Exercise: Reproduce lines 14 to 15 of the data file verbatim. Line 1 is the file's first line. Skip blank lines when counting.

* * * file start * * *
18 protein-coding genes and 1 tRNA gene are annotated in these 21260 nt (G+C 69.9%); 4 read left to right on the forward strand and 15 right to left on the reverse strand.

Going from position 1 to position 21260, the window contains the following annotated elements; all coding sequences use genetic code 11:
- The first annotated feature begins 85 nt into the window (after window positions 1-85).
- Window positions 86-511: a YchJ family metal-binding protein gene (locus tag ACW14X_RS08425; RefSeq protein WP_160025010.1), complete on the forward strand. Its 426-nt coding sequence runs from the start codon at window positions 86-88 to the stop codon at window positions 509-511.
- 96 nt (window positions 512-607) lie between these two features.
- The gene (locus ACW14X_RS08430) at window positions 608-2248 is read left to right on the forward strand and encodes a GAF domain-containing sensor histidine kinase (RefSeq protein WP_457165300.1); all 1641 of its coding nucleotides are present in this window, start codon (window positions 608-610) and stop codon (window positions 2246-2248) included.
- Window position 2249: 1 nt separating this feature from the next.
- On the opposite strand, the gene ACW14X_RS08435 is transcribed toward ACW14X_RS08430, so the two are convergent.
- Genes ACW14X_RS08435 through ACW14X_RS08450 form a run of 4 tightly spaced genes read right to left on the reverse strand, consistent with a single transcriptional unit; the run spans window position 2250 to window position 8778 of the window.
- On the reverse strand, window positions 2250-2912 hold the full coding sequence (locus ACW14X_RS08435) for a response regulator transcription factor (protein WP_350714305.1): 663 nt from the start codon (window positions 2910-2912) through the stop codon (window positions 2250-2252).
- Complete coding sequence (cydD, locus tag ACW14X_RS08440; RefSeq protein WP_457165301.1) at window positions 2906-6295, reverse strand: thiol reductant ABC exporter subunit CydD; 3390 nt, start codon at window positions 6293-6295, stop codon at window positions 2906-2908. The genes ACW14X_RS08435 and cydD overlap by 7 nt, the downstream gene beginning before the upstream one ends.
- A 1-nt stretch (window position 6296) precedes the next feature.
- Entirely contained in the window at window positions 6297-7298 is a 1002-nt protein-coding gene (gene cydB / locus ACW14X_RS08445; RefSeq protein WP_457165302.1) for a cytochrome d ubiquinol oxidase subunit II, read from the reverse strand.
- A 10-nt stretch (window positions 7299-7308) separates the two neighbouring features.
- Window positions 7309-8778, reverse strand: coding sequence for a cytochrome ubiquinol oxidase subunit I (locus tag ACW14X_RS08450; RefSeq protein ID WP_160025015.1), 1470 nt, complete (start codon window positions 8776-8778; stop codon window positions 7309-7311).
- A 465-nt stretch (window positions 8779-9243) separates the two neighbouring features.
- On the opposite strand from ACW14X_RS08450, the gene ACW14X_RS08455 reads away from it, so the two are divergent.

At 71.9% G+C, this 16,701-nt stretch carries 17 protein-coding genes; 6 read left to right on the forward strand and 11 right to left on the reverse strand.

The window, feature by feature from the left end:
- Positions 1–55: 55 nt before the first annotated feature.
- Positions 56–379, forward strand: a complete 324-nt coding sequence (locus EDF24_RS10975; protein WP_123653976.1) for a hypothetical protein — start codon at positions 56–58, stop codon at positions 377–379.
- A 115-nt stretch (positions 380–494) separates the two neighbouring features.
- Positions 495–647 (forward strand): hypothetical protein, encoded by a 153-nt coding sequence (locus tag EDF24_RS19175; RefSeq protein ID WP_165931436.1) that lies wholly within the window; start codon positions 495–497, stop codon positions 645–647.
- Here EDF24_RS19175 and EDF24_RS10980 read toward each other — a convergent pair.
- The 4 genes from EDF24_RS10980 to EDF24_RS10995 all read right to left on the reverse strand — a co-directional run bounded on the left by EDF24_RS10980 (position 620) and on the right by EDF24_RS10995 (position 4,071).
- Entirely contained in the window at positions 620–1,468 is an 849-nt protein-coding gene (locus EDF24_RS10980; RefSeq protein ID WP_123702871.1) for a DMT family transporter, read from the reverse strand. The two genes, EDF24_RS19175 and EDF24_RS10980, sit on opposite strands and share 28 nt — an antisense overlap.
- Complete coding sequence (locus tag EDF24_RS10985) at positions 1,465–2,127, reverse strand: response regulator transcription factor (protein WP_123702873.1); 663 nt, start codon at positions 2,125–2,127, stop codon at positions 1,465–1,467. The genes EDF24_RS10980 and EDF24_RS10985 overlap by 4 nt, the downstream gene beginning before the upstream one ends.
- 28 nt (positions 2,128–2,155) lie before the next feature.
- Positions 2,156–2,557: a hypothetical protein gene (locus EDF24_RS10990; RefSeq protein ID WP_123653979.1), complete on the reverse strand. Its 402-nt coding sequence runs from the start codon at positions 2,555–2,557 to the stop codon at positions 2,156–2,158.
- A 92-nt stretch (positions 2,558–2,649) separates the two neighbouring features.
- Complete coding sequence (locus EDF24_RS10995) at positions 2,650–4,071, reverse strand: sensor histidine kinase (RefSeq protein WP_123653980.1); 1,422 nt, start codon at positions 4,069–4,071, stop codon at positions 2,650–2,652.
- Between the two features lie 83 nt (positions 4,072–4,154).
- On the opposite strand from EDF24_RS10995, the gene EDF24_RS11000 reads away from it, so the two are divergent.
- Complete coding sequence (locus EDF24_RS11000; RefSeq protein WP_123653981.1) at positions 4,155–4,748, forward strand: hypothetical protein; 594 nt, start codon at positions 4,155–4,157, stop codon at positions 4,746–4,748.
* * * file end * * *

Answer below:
- A 10-nt stretch (window positions 7299-7308) separates the two neighbouring features.
- Window positions 7309-8778, reverse strand: coding sequence for a cytochrome ubiquinol oxidase subunit I (locus tag ACW14X_RS08450; RefSeq protein ID WP_160025015.1), 1470 nt, complete (start codon window positions 8776-8778; stop codon window positions 7309-7311).